“I remember the days of old.
I think about all your deeds.
I meditate on the works of your hands.
I stretch out my hands to you.
My soul thirsts for you
Like a parched land.”
David remembered the good old days when Yahweh had done so much. He meditated on the works of Yahweh. He stretched out his hands to Yahweh. His soul was thirsting for Yahweh like a parched land seeking water. This section ends with the musical interlude meditative pause of Selah.
“You keep my eyelids from closing.
I am so troubled that I cannot speak.
I consider the days of old.
I remember the years long ago.
I commune with my heart in the night.
I meditate and search my spirit.
‘Will Yahweh spurn me forever?
Will Yahweh never again be favorable?
Has his steadfast love ceased forever?
Are his promises at an end for all time?
Has God forgotten to be gracious?
Has he in anger shut up his compassion?’”
Asaph or this psalmist suffers from mental anguish. He feels that God has forgotten him. He could not close his eyes. He was troubled as he remembered the good old days. He was self reflective, searching his heart. He could hardly speak. He had a series of questions about God. Was he spurned forever? Would Yahweh never be favorable to him again? Had God forgotten his promises? Had God forgotten his steadfast love and graciousness to him? Was God so angry that he could not be compassionate? This is a questioning troubled person. This meditative section ends with the musical interlude pause of Selah.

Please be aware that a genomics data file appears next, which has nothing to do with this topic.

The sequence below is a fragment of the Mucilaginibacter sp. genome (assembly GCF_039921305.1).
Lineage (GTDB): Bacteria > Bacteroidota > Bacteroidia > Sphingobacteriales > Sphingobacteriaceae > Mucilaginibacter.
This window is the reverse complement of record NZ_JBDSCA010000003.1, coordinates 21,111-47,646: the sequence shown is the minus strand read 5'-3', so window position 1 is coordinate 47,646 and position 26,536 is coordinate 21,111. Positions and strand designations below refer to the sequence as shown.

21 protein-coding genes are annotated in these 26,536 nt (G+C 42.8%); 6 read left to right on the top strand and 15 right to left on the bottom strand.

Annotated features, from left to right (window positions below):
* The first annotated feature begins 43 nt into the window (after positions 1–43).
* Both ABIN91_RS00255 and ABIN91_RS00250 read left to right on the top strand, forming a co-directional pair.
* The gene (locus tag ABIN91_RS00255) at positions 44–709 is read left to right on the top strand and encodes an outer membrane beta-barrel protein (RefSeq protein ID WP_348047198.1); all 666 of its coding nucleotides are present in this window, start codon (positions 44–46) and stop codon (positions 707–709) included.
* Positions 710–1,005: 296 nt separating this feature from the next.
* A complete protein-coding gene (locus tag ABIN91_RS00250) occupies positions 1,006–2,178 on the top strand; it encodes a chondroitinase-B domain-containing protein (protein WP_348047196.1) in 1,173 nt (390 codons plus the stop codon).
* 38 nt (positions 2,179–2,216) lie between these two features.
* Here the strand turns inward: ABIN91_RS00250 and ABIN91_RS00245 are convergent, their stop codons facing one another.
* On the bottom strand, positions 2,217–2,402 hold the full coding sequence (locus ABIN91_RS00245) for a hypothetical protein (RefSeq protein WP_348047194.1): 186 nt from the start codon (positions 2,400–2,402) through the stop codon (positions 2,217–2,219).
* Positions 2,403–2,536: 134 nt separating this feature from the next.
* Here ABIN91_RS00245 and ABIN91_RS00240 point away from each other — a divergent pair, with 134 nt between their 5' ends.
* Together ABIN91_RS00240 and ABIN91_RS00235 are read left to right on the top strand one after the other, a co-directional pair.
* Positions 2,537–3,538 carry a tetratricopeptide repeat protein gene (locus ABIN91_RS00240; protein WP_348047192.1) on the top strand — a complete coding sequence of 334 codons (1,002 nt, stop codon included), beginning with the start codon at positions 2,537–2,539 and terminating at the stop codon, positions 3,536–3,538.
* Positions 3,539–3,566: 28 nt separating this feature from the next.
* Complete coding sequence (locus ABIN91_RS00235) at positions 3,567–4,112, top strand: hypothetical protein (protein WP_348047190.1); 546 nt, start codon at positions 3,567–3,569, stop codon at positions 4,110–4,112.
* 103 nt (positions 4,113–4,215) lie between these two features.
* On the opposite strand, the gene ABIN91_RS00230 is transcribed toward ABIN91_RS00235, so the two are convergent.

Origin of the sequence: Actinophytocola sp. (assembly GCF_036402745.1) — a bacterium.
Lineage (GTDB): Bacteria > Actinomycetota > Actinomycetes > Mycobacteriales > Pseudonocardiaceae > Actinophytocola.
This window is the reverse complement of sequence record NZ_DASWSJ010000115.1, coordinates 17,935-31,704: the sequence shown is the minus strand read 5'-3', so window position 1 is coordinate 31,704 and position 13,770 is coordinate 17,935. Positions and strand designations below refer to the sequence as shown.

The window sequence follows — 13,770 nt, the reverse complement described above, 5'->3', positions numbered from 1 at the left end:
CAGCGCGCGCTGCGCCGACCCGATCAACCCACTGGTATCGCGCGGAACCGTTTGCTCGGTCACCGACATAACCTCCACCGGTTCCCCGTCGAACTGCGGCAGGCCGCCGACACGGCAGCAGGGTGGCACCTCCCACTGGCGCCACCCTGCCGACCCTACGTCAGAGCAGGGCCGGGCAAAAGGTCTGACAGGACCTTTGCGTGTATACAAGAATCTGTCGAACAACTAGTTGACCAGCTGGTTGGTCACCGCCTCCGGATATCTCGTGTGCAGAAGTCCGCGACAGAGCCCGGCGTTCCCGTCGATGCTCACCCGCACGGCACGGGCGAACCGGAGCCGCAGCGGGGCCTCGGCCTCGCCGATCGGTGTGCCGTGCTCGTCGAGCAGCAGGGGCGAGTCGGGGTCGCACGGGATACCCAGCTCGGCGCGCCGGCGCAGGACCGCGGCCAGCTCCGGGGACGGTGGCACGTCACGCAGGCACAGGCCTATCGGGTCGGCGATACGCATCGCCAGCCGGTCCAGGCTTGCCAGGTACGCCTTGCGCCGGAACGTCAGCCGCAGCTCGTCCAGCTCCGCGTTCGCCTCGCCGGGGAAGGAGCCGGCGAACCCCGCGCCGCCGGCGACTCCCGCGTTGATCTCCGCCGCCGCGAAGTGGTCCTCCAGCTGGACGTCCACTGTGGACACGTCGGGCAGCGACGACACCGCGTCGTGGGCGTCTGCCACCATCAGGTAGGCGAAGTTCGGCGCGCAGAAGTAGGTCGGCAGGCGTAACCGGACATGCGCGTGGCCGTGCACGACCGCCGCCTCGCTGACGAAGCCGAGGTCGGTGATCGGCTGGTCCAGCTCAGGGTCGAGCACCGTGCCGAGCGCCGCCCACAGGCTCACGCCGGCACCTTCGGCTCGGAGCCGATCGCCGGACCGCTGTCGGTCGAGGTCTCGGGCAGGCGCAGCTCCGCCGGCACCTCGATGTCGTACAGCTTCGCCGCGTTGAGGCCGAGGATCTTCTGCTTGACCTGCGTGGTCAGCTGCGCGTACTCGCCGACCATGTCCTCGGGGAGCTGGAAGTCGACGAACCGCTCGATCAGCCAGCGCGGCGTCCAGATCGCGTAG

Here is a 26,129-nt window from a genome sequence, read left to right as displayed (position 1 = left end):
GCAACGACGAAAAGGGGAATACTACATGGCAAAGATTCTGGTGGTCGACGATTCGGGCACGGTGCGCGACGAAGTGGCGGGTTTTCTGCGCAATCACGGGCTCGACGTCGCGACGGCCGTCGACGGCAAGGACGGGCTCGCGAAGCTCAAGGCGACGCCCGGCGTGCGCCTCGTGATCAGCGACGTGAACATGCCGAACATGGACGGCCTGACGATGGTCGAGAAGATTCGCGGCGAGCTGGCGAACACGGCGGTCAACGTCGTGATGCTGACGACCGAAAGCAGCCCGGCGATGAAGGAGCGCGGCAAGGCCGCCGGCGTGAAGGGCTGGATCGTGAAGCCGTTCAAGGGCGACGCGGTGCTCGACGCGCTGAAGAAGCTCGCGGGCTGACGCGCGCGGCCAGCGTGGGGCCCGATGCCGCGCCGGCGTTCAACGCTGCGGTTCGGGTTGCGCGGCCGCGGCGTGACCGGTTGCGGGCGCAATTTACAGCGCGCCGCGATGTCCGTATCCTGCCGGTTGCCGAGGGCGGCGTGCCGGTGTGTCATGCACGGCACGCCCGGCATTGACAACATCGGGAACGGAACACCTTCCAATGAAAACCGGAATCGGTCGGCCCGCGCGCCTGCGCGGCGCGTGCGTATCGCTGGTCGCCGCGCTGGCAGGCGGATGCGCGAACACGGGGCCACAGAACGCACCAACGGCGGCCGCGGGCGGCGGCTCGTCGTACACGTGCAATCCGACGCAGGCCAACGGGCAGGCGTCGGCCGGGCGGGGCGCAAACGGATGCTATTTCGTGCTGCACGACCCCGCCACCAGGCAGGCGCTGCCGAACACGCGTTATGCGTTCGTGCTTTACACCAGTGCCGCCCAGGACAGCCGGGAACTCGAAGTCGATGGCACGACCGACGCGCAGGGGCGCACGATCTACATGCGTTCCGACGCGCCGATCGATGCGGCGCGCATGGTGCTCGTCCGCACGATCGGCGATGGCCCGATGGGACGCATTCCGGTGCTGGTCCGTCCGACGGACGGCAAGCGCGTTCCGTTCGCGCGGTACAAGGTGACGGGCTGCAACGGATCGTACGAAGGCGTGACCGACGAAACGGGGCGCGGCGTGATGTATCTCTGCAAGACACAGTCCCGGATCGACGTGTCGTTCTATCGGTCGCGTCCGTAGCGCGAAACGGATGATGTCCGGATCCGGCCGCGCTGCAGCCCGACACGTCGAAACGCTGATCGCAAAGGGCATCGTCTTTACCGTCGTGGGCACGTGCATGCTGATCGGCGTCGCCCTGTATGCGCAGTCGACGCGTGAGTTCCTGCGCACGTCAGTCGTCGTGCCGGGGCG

“While the holy city was inhabited in unbroken peace, the laws were strictly observed. This was due to the piety of the high priest Onias and his hatred of wickedness. It came about that the kings themselves honored the place and glorified the temple with the finest presents. Even King Seleucus of Asia defrayed from his own revenues all the expenses connected with the service of the sacrifices.”
This author reminds us of the good old days when things were peaceful in Jerusalem. The Mosaic laws were strictly observed because the good pious high priest, Onias III was in charge from 199-175 BCE. He hated wickedness. In fact, the Seleucid dynasty of kings honored this Second Jerusalem Temple with many presents, especially the Asian King Seleucus IV (186-175 BCE). Everything was wonderful because this king sent money to defray the expenses of the Temple in Jerusalem. 175 BCE seems to be the turning point here. Before that, everyone was happy.